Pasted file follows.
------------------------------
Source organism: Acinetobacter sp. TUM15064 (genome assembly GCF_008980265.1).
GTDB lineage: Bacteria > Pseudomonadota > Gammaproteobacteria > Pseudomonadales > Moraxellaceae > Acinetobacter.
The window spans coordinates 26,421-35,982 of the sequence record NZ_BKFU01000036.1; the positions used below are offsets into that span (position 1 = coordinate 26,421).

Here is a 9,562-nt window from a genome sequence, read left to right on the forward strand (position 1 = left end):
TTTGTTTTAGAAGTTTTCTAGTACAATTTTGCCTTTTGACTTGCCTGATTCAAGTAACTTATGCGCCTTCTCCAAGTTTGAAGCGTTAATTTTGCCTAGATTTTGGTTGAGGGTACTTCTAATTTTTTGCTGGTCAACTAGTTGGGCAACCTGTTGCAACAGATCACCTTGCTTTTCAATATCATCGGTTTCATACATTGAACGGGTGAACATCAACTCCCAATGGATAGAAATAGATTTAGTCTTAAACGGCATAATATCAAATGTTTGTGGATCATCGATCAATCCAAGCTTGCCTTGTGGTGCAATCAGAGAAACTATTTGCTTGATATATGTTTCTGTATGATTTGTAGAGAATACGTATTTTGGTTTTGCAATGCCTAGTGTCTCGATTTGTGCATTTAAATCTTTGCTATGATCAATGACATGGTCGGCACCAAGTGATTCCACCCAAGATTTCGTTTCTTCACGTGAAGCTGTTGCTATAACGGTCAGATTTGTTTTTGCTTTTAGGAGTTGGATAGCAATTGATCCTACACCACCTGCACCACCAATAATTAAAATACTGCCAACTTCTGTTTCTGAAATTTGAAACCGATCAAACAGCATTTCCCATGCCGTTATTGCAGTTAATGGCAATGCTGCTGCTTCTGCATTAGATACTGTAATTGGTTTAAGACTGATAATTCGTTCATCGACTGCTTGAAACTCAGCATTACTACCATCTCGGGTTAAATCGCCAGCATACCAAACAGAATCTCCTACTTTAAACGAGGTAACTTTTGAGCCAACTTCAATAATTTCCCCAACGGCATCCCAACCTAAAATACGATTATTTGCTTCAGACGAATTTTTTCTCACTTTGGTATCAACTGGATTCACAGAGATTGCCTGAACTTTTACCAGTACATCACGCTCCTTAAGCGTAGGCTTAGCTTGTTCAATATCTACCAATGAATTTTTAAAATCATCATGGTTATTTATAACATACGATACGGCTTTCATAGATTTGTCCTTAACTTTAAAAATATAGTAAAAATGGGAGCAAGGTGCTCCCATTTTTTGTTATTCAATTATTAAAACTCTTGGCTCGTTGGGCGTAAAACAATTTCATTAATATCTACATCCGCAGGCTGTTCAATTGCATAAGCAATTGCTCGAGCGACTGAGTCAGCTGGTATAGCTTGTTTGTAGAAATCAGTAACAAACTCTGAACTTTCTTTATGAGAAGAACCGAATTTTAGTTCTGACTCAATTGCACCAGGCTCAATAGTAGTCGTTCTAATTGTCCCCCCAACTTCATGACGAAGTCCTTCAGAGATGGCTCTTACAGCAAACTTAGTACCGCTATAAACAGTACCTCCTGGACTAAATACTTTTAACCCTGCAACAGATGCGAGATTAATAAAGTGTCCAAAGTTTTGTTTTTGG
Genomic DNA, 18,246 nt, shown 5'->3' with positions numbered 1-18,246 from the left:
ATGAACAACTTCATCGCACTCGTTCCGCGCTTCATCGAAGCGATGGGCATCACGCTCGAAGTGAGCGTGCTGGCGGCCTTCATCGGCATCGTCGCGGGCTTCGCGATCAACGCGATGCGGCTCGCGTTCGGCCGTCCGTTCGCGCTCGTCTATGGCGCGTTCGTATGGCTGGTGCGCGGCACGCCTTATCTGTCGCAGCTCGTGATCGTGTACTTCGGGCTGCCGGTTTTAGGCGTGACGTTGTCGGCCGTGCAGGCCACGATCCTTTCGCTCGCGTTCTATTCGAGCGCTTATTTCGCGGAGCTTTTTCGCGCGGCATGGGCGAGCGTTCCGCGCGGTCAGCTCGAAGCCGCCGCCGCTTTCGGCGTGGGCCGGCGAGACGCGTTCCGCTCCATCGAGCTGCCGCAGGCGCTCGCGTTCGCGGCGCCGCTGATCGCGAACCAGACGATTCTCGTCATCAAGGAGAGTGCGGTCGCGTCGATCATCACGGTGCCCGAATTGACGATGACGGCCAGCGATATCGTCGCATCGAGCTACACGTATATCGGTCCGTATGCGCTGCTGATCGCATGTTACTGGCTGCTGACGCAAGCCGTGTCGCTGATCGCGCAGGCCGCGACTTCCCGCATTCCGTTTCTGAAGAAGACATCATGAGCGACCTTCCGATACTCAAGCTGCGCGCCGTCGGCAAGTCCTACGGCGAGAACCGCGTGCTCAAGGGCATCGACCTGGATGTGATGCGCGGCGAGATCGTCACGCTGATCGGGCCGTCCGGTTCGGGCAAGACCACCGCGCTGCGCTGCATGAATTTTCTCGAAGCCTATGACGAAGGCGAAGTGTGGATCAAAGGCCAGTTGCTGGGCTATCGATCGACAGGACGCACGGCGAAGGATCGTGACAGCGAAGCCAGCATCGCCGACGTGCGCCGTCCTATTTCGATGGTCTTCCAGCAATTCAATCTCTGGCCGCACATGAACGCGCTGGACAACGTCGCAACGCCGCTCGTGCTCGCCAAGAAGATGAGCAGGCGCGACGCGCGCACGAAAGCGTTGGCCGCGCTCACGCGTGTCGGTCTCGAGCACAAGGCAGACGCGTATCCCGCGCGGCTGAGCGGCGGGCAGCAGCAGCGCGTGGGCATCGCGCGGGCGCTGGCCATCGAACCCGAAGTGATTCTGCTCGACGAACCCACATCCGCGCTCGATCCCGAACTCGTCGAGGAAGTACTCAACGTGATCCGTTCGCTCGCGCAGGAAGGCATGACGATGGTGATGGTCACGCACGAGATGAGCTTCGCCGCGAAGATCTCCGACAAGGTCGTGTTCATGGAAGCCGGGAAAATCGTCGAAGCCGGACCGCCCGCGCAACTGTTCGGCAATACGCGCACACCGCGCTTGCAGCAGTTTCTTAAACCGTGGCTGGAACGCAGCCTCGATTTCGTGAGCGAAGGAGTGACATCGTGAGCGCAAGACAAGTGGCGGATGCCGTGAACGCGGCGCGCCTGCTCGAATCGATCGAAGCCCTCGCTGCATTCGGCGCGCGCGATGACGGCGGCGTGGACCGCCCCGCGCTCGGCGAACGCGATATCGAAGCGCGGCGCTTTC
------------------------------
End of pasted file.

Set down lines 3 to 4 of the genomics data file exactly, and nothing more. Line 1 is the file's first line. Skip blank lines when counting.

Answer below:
The window spans coordinates 26,421-35,982 of the sequence record NZ_BKFU01000036.1; the positions used below are offsets into that span (position 1 = coordinate 26,421).

Here is a 9,562-nt window from a genome sequence, read left to right on the forward strand (position 1 = left end):